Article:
Deficits in cognitive control are core features of late-life depression, contributing both to emotion dysregulation and problems with inhibiting irrelevant information, conflict detection, and working memory. Clinically characterized as executive dysfunction, these deficits are associated with poor response to antidepressants and higher levels of disability. Improvement of cognitive control network (CCN) dysfunction may benefit both mood and cognitive performance, however no current pharmacotherapy improves CCN deficits in LLD. Supported by our pilot data, we propose that nicotine acetylcholine receptor agonists enhance CCN function and resultantly improve mood and cognitive performance in late-life depression. The objective of this R61 / R33 proposal is to first determine whether transdermal nicotine enhances CCN neural activity in an exposure-dependent fashion during an emotional response inhibition task (the emotional Stroop task). If we meet our Go Criteria by demonstrating exposure-dependent CCN target engagement, we will then conduct the R33 pilot randomized controlled trial to: 1) determine the relationship between target engagement and clinical improvement; 2) examine the specificity of transdermal nicotine?s effects on the CCN; and 3) obtain preliminary evidence of TDN?s clinical effects. The long-term goal of this line of research is to determine whether nicotinic acetylcholine receptor agonists enhance CCN function and provide clinical benefit to individuals with late-life depression. Supported by our pilot data, this project?s rationale is that it will elucidate whether broad nicotinic acetylcholine receptor agonists enhance CCN activity and if so, does that mechanism positively influence clinical symptoms. A negative finding will improve our understanding of the neural effects of broadly active nicotinic receptor agonists and whether targeting the CCN has therapeutic benefit. Our approach for the R61 phase is to examine in 36 older adults with Major Depressive Disorder whether transdermal nicotine patches enhance CCN activity over 12 weeks as measured during fMRI with the emotional Stroop task while measuring nicotine and nicotine metabolite levels. If we meet Go Criteria by demonstrating exposure-dependent target engagement, we will proceed to the R33 pilot clinical augmentation trial. Seventy-two depressed elders on stable SSRI or SNRI monotherapy will be randomized to 13 weeks of active transdermal nicotine or placebo patches, completing MRI and cognitive testing at baseline and at the trial?s end. Dosing will be guided by nicotine blood levels and based on the relationship between exposure and target engagement as observed in the R61 phase. This proposal is significant and innovative as no current pharmacotherapy improves CCN function or improves cognitive deficits in late-life depression. Transdermal nicotine has a mechanism of action that is distinct from current antidepressants, potentially making it an important augmentation agent. If our hypotheses are correct, as patches are commercially available, this approach could be rapidly moved into definitive studies and may have applicability to other psychiatric disorders characterized by CCN dysfunction.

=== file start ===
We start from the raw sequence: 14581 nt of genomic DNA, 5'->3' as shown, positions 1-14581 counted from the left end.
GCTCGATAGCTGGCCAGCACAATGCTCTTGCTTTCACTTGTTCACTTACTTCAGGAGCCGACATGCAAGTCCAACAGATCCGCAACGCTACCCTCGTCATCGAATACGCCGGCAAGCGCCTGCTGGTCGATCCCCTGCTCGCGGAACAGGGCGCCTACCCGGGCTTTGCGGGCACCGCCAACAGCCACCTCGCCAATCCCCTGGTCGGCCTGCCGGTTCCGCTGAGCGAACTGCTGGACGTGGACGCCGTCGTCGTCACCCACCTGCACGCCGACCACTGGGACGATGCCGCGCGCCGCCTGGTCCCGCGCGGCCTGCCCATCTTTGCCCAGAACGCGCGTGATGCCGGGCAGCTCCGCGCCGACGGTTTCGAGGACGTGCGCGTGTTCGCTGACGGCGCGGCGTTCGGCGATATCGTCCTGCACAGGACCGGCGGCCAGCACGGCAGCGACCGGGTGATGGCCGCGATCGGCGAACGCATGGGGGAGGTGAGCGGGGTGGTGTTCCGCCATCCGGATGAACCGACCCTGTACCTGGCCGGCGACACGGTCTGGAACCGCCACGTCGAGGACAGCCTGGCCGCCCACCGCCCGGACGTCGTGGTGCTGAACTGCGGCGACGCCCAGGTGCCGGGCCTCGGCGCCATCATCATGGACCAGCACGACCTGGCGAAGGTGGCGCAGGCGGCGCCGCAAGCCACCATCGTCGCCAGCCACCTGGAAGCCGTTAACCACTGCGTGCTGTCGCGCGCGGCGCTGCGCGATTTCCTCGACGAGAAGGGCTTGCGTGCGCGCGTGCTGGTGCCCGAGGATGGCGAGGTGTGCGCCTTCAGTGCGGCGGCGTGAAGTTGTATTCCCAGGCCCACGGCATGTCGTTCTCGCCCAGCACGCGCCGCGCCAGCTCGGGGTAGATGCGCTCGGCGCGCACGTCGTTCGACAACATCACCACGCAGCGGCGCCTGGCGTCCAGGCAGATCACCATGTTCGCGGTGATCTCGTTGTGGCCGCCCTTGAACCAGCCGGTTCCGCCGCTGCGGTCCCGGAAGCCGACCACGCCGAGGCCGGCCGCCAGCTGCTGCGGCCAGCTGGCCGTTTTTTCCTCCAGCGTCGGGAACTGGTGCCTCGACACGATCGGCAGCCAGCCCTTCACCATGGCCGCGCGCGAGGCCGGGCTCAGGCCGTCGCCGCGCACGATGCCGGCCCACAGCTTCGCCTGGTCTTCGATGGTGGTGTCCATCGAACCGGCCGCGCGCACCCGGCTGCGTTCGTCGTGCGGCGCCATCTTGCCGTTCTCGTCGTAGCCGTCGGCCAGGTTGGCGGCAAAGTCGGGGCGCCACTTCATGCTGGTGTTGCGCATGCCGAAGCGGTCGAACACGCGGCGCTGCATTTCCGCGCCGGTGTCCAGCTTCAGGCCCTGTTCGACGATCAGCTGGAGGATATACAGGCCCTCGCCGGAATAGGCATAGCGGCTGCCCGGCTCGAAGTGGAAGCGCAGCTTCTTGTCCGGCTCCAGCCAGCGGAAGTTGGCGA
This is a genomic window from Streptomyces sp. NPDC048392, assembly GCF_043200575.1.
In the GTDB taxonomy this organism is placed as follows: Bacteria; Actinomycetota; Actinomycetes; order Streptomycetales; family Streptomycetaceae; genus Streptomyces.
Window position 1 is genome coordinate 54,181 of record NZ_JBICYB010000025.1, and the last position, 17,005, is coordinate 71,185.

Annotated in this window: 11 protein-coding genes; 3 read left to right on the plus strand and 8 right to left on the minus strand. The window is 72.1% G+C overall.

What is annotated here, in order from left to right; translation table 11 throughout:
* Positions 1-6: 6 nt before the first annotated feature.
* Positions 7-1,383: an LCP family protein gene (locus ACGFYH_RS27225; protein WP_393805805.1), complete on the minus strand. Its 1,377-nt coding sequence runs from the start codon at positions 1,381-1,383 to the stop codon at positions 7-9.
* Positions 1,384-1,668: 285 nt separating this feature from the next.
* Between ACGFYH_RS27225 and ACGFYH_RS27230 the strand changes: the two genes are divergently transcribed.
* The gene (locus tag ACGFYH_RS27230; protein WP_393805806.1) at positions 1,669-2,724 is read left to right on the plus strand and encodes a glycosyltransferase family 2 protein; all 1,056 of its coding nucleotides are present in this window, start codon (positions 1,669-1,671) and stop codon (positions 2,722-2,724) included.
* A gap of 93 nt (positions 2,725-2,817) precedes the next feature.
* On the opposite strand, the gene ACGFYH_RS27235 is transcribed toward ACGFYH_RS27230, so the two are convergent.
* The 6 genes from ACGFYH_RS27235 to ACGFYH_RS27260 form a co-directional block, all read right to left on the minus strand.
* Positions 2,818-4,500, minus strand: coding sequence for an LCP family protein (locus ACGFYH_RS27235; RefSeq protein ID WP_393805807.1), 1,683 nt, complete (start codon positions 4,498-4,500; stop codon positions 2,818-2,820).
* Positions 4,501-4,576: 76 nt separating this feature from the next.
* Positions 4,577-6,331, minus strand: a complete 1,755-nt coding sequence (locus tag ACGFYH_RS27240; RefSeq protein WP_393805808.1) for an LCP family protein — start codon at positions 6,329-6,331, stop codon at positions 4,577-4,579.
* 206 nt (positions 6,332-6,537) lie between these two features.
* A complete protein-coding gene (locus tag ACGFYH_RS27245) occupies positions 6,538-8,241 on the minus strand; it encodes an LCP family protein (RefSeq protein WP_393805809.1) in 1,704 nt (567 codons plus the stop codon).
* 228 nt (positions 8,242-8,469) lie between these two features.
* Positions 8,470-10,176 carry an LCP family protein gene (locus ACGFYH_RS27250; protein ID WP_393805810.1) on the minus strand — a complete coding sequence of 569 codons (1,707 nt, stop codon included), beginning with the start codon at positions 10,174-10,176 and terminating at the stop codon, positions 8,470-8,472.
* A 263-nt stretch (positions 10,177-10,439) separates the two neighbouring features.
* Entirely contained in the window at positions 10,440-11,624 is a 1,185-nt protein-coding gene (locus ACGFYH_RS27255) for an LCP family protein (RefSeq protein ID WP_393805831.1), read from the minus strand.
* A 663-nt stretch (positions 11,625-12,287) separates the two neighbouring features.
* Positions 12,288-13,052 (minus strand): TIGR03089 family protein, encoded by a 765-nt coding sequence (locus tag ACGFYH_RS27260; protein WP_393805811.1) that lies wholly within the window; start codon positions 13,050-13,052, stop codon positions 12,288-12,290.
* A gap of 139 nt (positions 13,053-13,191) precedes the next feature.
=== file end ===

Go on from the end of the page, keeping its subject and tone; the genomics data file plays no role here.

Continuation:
This study will examine the effect of transdermal nicotine on cognitive control network function and depression symptoms in older adults with late-life depression. This will advance our understanding of whether or not modulation of cognitive control network function leads to clinical improvement in depression. If our hypotheses are correct, nicotinic receptor agonists may develop into an important antidepressant augmentation strategy.